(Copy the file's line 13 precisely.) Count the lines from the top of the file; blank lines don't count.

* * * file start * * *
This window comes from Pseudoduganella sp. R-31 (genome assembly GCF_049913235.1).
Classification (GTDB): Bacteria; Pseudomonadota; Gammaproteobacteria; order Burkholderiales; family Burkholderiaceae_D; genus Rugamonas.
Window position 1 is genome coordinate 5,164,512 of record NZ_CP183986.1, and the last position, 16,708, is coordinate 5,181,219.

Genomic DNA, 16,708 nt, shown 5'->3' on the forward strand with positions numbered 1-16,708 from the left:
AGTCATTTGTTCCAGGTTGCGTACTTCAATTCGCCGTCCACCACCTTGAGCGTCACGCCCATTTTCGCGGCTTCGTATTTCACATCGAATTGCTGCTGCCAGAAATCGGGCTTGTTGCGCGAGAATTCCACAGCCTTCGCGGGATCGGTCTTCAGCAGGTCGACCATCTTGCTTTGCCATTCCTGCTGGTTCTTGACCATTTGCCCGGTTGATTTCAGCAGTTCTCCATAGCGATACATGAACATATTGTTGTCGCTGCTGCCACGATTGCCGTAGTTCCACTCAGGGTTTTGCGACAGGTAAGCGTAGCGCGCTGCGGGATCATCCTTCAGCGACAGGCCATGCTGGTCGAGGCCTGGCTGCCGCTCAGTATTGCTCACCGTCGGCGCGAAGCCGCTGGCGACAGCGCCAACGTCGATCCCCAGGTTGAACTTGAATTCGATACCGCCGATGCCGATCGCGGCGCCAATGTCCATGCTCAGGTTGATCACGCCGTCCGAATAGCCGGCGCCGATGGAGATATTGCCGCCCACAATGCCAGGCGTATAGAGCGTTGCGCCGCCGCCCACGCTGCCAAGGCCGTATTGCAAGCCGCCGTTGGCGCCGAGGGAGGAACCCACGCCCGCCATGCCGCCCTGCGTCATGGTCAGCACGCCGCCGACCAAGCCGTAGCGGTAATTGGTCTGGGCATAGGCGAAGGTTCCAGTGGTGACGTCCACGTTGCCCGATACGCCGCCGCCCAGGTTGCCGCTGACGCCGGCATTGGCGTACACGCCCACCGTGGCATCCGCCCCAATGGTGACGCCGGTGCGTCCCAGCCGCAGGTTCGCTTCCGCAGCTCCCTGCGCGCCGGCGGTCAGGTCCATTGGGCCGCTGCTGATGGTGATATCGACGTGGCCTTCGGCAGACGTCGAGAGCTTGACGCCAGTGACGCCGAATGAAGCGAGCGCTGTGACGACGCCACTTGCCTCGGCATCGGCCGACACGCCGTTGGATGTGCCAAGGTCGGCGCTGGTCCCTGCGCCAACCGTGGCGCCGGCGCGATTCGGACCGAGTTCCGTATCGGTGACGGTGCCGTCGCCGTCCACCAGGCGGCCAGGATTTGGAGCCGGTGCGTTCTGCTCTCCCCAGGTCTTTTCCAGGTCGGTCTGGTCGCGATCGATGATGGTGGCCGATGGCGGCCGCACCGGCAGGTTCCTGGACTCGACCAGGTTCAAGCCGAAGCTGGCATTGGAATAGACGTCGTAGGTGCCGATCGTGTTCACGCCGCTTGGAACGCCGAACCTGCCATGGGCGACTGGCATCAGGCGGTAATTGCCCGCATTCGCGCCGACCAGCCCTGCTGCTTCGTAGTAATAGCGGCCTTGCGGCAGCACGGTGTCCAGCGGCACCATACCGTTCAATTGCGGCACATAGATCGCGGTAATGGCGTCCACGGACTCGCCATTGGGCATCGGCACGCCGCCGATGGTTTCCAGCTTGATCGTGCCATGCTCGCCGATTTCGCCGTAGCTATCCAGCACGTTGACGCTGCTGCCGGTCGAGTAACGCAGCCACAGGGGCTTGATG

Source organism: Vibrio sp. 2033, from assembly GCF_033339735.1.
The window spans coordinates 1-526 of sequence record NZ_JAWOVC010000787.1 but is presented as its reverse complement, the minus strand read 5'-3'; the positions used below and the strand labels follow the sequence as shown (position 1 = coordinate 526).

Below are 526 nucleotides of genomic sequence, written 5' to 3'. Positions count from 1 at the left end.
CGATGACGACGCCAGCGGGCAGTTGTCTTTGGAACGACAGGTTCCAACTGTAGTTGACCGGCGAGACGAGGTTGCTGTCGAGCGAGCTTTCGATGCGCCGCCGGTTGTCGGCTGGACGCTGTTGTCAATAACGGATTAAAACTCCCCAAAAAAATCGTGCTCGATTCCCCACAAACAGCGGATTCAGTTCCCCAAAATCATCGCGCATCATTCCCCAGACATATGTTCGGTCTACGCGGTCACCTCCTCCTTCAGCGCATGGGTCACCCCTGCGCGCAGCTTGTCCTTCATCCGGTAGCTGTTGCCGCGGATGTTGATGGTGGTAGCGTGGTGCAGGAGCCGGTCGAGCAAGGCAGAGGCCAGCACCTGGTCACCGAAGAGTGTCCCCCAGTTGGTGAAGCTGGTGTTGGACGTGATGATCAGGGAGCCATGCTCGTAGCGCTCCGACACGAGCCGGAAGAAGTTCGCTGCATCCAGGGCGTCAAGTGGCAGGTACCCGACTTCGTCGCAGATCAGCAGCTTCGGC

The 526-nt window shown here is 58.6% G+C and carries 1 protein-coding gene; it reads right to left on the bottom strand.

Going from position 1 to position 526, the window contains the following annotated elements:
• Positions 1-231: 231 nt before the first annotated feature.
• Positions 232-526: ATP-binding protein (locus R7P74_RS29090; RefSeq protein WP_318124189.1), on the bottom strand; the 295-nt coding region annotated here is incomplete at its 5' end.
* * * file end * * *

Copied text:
• Positions 232-526: ATP-binding protein (locus R7P74_RS29090; RefSeq protein WP_318124189.1), on the bottom strand; the 295-nt coding region annotated here is incomplete at its 5' end.